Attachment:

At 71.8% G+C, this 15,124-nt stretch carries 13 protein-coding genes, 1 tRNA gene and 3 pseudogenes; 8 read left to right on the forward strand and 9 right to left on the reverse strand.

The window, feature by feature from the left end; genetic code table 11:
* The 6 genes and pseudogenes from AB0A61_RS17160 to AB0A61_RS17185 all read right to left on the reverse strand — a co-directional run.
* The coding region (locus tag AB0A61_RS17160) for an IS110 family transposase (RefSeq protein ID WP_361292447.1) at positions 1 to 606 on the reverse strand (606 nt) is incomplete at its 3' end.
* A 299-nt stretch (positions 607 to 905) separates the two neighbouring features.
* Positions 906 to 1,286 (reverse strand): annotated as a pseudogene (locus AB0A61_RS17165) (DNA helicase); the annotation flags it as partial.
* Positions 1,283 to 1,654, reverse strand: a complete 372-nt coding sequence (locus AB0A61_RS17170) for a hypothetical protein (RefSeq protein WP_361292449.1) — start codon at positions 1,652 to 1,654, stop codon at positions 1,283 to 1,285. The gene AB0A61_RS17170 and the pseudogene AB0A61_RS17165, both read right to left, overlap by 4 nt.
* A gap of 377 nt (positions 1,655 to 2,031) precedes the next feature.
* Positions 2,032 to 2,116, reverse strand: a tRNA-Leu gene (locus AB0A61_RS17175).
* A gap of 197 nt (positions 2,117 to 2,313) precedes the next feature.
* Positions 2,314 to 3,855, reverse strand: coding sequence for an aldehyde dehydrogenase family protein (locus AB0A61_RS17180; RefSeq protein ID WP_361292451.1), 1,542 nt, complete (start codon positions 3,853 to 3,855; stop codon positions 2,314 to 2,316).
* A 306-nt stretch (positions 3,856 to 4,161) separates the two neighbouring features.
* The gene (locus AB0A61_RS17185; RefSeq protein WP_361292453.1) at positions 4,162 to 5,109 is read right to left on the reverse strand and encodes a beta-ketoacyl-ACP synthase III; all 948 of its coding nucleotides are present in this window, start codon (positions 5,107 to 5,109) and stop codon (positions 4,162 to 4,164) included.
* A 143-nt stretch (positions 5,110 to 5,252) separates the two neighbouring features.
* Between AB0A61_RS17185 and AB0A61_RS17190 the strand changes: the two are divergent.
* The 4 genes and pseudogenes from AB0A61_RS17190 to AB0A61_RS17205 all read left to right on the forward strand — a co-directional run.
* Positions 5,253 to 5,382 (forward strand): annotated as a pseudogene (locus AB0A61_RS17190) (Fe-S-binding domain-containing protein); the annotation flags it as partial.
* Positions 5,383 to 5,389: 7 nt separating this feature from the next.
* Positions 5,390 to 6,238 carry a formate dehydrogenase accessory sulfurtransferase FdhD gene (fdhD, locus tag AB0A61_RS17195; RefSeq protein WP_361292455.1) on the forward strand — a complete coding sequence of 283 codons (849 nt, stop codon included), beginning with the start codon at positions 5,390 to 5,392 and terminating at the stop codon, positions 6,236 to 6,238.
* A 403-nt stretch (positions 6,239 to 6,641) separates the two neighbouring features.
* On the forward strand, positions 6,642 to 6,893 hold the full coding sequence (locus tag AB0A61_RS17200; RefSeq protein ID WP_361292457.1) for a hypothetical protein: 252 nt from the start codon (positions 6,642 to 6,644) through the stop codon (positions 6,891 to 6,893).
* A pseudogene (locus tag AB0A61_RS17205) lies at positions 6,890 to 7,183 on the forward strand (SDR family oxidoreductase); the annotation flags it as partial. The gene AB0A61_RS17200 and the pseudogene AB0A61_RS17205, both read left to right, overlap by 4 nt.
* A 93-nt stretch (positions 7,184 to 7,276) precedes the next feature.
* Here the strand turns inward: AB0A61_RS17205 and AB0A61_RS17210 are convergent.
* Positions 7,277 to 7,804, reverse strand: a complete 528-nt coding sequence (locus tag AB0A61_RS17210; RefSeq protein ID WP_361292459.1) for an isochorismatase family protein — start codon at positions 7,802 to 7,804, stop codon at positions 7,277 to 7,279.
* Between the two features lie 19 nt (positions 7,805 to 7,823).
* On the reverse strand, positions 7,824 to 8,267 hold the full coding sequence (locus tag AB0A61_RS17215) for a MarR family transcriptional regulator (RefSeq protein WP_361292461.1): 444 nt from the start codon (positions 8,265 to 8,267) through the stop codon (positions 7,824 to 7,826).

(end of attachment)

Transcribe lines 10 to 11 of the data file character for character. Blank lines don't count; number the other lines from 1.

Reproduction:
* A gap of 197 nt (positions 2,117 to 2,313) precedes the next feature.
* Positions 2,314 to 3,855, reverse strand: coding sequence for an aldehyde dehydrogenase family protein (locus AB0A61_RS17180; RefSeq protein ID WP_361292451.1), 1,542 nt, complete (start codon positions 3,853 to 3,855; stop codon positions 2,314 to 2,316).